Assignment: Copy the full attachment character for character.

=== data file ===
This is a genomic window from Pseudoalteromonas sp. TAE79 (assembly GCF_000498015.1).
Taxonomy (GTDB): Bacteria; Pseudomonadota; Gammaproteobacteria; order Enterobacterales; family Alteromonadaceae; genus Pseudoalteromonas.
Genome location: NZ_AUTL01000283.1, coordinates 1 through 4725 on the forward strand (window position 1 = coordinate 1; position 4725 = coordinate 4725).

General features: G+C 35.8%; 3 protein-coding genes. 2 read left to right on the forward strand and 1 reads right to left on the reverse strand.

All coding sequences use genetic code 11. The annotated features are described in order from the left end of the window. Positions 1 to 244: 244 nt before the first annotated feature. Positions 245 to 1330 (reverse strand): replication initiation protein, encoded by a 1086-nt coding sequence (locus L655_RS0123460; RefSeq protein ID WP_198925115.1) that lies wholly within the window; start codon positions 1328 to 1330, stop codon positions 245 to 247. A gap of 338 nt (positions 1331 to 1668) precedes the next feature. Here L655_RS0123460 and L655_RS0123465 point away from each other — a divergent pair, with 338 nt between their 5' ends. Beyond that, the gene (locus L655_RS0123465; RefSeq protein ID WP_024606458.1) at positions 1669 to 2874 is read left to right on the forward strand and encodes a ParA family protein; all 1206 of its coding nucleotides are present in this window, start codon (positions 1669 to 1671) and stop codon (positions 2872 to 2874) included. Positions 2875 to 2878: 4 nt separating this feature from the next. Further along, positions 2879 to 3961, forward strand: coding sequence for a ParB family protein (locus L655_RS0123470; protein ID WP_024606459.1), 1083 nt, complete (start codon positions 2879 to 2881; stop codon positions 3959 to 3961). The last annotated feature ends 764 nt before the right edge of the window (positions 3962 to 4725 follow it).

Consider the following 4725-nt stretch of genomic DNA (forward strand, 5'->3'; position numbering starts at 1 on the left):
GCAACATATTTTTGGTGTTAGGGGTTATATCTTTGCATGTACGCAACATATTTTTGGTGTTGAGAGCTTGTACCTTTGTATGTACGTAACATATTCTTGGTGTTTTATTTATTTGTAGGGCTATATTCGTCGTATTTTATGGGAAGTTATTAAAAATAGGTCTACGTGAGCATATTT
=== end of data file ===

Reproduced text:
This is a genomic window from Pseudoalteromonas sp. TAE79 (assembly GCF_000498015.1).
Taxonomy (GTDB): Bacteria; Pseudomonadota; Gammaproteobacteria; order Enterobacterales; family Alteromonadaceae; genus Pseudoalteromonas.
Genome location: NZ_AUTL01000283.1, coordinates 1 through 4725 on the forward strand (window position 1 = coordinate 1; position 4725 = coordinate 4725).

General features: G+C 35.8%; 3 protein-coding genes. 2 read left to right on the forward strand and 1 reads right to left on the reverse strand.

All coding sequences use genetic code 11. The annotated features are described in order from the left end of the window. Positions 1 to 244: 244 nt before the first annotated feature. Positions 245 to 1330 (reverse strand): replication initiation protein, encoded by a 1086-nt coding sequence (locus L655_RS0123460; RefSeq protein ID WP_198925115.1) that lies wholly within the window; start codon positions 1328 to 1330, stop codon positions 245 to 247. A gap of 338 nt (positions 1331 to 1668) precedes the next feature. Here L655_RS0123460 and L655_RS0123465 point away from each other — a divergent pair, with 338 nt between their 5' ends. Beyond that, the gene (locus L655_RS0123465; RefSeq protein ID WP_024606458.1) at positions 1669 to 2874 is read left to right on the forward strand and encodes a ParA family protein; all 1206 of its coding nucleotides are present in this window, start codon (positions 1669 to 1671) and stop codon (positions 2872 to 2874) included. Positions 2875 to 2878: 4 nt separating this feature from the next. Further along, positions 2879 to 3961, forward strand: coding sequence for a ParB family protein (locus L655_RS0123470; protein ID WP_024606459.1), 1083 nt, complete (start codon positions 2879 to 2881; stop codon positions 3959 to 3961). The last annotated feature ends 764 nt before the right edge of the window (positions 3962 to 4725 follow it).

Consider the following 4725-nt stretch of genomic DNA (forward strand, 5'->3'; position numbering starts at 1 on the left):
GCAACATATTTTTGGTGTTAGGGGTTATATCTTTGCATGTACGCAACATATTTTTGGTGTTGAGAGCTTGTACCTTTGTATGTACGTAACATATTCTTGGTGTTTTATTTATTTGTAGGGCTATATTCGTCGTATTTTATGGGAAGTTATTAAAAATAGGTCTACGTGAGCATATTT